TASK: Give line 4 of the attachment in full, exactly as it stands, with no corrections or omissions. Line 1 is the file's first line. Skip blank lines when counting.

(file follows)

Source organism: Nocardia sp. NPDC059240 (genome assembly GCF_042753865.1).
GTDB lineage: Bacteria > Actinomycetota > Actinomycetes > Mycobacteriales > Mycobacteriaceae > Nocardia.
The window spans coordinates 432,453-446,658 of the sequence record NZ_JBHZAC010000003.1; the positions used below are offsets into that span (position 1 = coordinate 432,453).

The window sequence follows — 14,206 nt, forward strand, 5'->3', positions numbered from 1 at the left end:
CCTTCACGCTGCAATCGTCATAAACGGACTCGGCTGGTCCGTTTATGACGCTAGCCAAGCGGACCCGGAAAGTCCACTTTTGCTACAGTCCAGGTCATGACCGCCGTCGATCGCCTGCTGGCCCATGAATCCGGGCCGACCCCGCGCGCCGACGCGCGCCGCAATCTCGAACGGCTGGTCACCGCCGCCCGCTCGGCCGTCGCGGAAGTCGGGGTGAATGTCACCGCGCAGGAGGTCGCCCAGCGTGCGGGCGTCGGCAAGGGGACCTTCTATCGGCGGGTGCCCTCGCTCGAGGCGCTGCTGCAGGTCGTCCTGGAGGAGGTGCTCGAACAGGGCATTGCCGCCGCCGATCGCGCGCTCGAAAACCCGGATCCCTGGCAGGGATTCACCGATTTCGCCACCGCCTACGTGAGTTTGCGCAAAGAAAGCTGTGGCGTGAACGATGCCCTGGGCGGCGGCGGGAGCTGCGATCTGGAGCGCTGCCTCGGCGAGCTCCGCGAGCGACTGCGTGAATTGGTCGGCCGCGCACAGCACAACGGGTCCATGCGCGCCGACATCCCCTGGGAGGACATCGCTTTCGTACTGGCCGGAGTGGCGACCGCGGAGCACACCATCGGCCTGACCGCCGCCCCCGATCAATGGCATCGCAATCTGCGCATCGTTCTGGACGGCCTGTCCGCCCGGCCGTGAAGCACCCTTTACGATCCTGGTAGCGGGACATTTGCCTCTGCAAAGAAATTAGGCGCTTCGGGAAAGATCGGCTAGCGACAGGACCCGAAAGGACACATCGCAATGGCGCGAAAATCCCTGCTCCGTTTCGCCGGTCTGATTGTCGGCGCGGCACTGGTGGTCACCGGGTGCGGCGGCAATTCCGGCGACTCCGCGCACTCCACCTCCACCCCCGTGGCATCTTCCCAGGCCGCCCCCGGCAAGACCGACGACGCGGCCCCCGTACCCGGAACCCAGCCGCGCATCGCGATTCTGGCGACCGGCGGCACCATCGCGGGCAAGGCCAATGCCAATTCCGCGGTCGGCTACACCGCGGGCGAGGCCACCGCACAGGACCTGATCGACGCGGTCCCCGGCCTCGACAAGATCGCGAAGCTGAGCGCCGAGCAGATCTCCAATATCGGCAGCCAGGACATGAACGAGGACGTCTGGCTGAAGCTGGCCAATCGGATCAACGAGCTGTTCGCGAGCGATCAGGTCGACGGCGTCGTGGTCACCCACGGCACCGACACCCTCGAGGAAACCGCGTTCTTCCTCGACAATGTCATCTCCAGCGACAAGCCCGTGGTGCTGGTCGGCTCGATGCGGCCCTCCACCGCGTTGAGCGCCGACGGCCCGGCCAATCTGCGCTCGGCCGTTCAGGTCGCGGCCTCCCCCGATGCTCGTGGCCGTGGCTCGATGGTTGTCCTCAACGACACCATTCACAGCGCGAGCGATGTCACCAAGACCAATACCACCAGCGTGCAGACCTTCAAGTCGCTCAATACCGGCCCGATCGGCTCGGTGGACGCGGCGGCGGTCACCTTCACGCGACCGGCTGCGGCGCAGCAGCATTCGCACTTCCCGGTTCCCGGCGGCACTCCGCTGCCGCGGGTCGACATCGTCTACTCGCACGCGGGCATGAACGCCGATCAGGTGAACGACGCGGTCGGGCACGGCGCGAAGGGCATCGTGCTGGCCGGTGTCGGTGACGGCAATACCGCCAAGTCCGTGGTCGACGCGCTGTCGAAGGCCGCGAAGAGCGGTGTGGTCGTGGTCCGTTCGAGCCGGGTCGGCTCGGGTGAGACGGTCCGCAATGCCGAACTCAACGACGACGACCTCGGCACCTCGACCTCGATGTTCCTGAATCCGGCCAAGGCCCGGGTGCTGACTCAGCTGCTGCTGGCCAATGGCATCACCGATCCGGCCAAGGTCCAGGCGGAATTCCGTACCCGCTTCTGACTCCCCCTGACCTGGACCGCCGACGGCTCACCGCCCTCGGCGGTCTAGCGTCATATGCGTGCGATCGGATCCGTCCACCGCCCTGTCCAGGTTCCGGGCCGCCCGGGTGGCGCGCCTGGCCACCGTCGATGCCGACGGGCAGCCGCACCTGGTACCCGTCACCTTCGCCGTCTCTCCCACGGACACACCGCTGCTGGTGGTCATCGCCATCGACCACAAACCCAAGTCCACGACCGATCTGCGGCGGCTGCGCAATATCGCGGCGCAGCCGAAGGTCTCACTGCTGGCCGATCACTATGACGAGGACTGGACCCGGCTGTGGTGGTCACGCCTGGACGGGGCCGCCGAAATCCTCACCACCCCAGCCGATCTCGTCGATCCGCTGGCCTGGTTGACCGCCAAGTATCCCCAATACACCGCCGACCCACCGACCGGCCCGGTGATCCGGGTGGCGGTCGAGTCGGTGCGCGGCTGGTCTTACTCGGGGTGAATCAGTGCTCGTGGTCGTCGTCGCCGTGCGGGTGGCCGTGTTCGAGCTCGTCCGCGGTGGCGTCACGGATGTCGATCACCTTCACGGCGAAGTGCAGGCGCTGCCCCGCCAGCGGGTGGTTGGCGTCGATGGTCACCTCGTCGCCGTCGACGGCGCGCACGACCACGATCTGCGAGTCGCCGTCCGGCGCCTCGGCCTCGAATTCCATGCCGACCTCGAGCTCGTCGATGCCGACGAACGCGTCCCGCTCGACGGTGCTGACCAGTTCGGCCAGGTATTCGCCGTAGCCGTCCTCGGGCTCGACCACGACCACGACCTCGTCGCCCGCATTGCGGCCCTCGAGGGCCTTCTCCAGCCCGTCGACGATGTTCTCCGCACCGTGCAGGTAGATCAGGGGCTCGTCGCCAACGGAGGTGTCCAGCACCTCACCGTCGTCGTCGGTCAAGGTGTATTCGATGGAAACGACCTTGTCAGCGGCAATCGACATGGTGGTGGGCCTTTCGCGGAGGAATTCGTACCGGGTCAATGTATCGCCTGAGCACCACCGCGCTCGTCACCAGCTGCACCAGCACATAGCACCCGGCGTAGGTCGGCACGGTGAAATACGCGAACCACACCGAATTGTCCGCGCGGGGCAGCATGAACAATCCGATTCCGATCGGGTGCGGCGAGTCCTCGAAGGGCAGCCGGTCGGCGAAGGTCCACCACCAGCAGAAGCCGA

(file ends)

The window sequence follows — 14,206 nt, forward strand, 5'->3', positions numbered from 1 at the left end: